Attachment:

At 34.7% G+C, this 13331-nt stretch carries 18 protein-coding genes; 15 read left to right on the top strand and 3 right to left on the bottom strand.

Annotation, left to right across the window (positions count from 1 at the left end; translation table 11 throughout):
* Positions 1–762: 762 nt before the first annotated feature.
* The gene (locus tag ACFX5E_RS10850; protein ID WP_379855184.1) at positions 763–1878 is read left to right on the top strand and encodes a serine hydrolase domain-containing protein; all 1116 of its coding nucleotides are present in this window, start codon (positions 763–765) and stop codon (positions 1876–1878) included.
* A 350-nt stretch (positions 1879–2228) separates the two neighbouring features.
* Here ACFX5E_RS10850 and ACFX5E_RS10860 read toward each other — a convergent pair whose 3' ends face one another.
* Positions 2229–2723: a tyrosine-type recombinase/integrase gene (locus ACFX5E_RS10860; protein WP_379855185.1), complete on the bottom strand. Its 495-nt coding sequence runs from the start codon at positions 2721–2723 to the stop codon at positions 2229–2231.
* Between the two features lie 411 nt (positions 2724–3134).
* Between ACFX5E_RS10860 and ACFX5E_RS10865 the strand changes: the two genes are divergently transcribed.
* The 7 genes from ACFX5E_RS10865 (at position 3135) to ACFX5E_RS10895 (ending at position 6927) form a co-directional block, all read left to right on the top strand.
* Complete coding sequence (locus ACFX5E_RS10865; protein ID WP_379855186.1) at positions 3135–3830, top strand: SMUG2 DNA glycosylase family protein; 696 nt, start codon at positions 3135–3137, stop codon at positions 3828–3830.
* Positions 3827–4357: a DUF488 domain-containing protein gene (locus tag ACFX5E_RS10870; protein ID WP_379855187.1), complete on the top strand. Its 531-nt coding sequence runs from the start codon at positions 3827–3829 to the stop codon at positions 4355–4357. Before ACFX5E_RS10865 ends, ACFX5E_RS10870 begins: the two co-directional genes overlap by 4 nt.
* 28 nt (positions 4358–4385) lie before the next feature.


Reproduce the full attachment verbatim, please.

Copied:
At 34.7% G+C, this 13331-nt stretch carries 18 protein-coding genes; 15 read left to right on the top strand and 3 right to left on the bottom strand.

Annotation, left to right across the window (positions count from 1 at the left end; translation table 11 throughout):
* Positions 1–762: 762 nt before the first annotated feature.
* The gene (locus tag ACFX5E_RS10850; protein ID WP_379855184.1) at positions 763–1878 is read left to right on the top strand and encodes a serine hydrolase domain-containing protein; all 1116 of its coding nucleotides are present in this window, start codon (positions 763–765) and stop codon (positions 1876–1878) included.
* A 350-nt stretch (positions 1879–2228) separates the two neighbouring features.
* Here ACFX5E_RS10850 and ACFX5E_RS10860 read toward each other — a convergent pair whose 3' ends face one another.
* Positions 2229–2723: a tyrosine-type recombinase/integrase gene (locus ACFX5E_RS10860; protein WP_379855185.1), complete on the bottom strand. Its 495-nt coding sequence runs from the start codon at positions 2721–2723 to the stop codon at positions 2229–2231.
* Between the two features lie 411 nt (positions 2724–3134).
* Between ACFX5E_RS10860 and ACFX5E_RS10865 the strand changes: the two genes are divergently transcribed.
* The 7 genes from ACFX5E_RS10865 (at position 3135) to ACFX5E_RS10895 (ending at position 6927) form a co-directional block, all read left to right on the top strand.
* Complete coding sequence (locus ACFX5E_RS10865; protein ID WP_379855186.1) at positions 3135–3830, top strand: SMUG2 DNA glycosylase family protein; 696 nt, start codon at positions 3135–3137, stop codon at positions 3828–3830.
* Positions 3827–4357: a DUF488 domain-containing protein gene (locus tag ACFX5E_RS10870; protein ID WP_379855187.1), complete on the top strand. Its 531-nt coding sequence runs from the start codon at positions 3827–3829 to the stop codon at positions 4355–4357. Before ACFX5E_RS10865 ends, ACFX5E_RS10870 begins: the two co-directional genes overlap by 4 nt.
* 28 nt (positions 4358–4385) lie before the next feature.